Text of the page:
If you’re familiar with my columns chances are you may have read my review about “Transformers: War for Cybertron” – the last Transformers title to hit stores shelves. WFC was by far a shocking surprise and easily turned into a must have title for any video game library.
Well it’s now the summer and time for the third flick in the Transformers trilogy to grace the big screen. With the release of the movie usual entails the following of the sidekick video game which on a normal day I would cringe. Games based on films typically aren’t very good. They are normally rushed and just a weak clone of what you’d see in the movies.
After hours of gameplay, “Transformers: Dark of the Moon” seems to be a bit of both.
The fantastic thing about WFC was that there was no movie script to follow and it created the robotic world of Cybertron that all fans have come to know. A place where two ton robots battle it out. Now the interesting thing about the newest Transformers title is that it does follow the script of the new movie but it kept one very important thing; the fantastic gameplay. The crown gem of WFC was how it played. The way the robots moved, fired and most importantly, transform.
What has changed from the past game is that when you change into vehicle form now, you are so much more powerful than your robot form. Weapons also don’t need reloading and have an increased power themselves.
While in robot form, you no longer have the ability to pick up other weapons – a letdown in my book – and running out of ammo never becomes an issue.
The good news is that each robot still has two abilities for their character. The controls are still tight and feel great just like we remember in the previous game which is an extremely smart move on Activision’s part.
The campaign consists of seven different levels with each one putting you in control of different Transformers. The levels, as well as the Transformers themselves, lend a sense of variety that keeps things fresh.
The length of the single-player campaign feels short, but there’s no chance of getting bored thanks to changing things up in each level with different weapons and abilities. In my opinion, the most enjoyable level comes when you play as Mirage who has the ability to become cloaked and do a little stealth maneuvering. Beyond this however, the gameplay boils down to running and gunning enemy robots and transforming to get from point A to point B faster.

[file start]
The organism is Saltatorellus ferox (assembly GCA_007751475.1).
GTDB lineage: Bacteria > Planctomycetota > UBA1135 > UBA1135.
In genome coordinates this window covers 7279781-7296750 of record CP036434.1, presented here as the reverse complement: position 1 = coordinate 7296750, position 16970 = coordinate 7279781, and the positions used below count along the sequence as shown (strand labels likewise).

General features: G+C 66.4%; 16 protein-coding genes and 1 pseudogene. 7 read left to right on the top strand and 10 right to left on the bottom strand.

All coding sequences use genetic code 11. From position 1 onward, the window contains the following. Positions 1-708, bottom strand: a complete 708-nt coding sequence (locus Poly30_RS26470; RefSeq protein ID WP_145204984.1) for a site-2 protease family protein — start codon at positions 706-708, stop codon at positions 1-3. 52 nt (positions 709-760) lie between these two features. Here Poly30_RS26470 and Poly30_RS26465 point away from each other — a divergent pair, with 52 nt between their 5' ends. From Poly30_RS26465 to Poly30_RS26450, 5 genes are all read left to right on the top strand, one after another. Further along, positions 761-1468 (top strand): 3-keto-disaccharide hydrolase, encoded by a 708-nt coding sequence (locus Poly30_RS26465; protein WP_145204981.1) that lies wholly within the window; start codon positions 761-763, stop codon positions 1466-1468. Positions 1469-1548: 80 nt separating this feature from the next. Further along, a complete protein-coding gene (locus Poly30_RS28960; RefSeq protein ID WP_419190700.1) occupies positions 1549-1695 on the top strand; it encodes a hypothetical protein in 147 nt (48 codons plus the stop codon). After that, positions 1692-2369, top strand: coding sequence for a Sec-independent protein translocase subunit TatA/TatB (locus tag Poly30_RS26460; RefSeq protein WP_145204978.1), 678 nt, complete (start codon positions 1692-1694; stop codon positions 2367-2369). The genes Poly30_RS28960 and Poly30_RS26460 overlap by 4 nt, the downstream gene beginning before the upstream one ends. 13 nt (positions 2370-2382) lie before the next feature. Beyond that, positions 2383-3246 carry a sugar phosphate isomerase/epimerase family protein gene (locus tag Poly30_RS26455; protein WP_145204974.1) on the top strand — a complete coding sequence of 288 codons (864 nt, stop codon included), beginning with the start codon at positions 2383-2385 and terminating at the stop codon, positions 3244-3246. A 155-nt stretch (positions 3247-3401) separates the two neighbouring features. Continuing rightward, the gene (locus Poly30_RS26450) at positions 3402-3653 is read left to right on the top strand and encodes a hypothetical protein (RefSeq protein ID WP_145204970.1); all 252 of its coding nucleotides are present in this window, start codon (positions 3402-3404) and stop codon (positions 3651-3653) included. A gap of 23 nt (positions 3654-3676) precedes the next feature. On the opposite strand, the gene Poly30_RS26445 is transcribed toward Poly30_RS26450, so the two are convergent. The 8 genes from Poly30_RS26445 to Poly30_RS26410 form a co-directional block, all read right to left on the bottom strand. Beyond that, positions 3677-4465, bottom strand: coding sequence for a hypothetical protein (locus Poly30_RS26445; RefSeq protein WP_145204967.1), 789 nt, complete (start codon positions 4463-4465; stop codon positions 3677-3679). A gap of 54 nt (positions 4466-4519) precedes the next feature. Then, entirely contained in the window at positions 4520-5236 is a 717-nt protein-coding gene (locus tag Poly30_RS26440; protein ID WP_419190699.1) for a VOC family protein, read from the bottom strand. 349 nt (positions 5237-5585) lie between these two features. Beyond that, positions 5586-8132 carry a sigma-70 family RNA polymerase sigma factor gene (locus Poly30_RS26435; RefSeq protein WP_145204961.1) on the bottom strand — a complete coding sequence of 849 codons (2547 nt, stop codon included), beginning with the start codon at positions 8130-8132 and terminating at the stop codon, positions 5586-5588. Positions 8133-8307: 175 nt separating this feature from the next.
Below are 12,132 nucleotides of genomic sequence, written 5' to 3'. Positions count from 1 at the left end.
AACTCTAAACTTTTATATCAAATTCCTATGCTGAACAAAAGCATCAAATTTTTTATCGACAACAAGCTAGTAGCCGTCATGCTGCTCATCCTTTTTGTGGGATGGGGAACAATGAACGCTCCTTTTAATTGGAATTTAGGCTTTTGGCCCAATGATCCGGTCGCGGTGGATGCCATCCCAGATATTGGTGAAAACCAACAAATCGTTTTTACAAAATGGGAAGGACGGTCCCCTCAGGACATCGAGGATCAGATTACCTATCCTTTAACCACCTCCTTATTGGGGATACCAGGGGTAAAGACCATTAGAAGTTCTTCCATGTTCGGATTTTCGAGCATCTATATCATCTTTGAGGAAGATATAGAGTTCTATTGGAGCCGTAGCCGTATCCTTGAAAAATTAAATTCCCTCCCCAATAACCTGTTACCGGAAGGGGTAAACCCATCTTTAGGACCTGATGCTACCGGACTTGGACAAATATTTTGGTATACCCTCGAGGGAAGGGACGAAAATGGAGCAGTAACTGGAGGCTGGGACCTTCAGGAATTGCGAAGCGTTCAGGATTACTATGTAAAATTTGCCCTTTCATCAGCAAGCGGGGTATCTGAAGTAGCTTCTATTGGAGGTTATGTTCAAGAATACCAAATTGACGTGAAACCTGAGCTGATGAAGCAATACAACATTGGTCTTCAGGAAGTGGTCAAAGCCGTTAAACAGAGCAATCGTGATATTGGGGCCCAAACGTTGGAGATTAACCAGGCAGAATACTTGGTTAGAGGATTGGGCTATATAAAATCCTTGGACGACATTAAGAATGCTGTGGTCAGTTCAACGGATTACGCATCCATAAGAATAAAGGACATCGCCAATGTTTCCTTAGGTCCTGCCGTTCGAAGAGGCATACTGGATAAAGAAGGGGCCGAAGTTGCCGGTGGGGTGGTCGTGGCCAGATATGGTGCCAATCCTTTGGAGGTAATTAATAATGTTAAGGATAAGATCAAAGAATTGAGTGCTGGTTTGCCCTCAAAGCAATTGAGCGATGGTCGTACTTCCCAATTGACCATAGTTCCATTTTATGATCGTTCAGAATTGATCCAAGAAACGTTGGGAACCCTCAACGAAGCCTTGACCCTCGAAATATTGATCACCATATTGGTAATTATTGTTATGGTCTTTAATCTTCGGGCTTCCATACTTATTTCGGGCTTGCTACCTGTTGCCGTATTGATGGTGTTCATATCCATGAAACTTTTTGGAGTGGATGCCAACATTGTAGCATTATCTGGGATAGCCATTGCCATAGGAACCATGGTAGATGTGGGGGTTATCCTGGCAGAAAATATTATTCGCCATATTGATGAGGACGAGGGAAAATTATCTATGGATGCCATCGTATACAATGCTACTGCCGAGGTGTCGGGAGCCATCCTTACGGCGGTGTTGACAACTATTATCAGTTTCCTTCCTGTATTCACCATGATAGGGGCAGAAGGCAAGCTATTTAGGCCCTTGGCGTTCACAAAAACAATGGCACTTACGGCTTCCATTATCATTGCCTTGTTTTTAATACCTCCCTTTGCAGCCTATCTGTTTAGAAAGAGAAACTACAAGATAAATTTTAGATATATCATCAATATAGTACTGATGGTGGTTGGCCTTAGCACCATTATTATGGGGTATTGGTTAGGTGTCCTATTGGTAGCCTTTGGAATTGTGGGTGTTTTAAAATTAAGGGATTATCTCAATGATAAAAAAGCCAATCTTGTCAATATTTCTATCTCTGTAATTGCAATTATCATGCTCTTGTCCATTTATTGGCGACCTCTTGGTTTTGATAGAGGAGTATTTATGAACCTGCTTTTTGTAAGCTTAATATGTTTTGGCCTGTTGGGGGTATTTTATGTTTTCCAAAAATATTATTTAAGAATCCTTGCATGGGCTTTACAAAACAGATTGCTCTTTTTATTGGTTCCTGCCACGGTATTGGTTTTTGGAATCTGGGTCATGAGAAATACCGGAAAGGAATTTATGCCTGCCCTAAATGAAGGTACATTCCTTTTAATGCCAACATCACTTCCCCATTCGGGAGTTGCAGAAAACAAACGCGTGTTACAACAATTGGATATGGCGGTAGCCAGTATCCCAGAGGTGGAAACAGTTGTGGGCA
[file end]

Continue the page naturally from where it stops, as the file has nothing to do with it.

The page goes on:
The controls are simple enough and laid out in introductory tutorials to make them accessible even to younger gamers.
Nothing in Dark of the Moon is ever overly complicated, but the level design does leave a little to be desired. Sometimes you’ll find yourself wondering where you’re supposed to go next. Other times you’ll just feel hampered by the tight spaces you’re trying to maneuver through. This becomes most evident at times when you’ve got your Transformer in the tricked out and beefed up stealth form. It’s nothing that will ruin the overall experience for anyone, but does add a little unneeded frustration during play.
If you’re like me however, you’ll wish the levels were a little more open so you could take out enemies in the more creative way, which in Dark of the Moon means plowing them in regular vehicle form at full speed and sending them flying in the air and crashing to their doom.
The audio and visuals are just as solid as everything else, but neither breaks any new ground. As mentioned above, the level design seems sparse to say the least. Even the machines and access points you interact with appear to be a little drab. The waves of similarly designed enemies will bring back memories of games like “Streets of Rage” with one identical silver baddie after another coming at you in some of the longer levels.
Audio isn’t bad, but after a little time of hearing same sound bites, you might want to turn the volume down.
Thankfully, the online competitive mode is still present and just as much fun as it was in the original game. Online, you can choose between four classes broken up based on abilities. You have soldiers, scouts, commanders and hunters. All of the customary modes are here, including Conquest, Deathmatch and Team Deathmatch. You’ll also earn experience, unlock new abilities and all of your standard multi-player functionality that you found fantastic in WFC.
High Moon’s Transformers games are one of the few online experiences that seem to actually set themselves apart. Whether it’s the fact that you can switch forms for a new dynamic, or the nostalgia we all get playing as our favorite robots in disguise online, the multiplayer gives the game replayability that we expect from a top shelf game.
“Transformers: Dark of the Moon” is one of those games that you want to love. There is nothing that is really broken, but when you are the follow-up to the best Transformers game ever made, things tend to stand out. With the removal of two of the most prominent features from the original game and a dramatically shorter campaign, you can’t help but feel like the game was rushed to make the movie deadline. It is disappointing to say the least, especially coming from such a huge fan.
“War for Cybertron” still stands as the best Transformers game to grace video game consoles, but if you’re tired of last year’s game; you won’t be disappointed with Dark of the Moon. I only wish I could promise the same will be said for the Michael Bay film.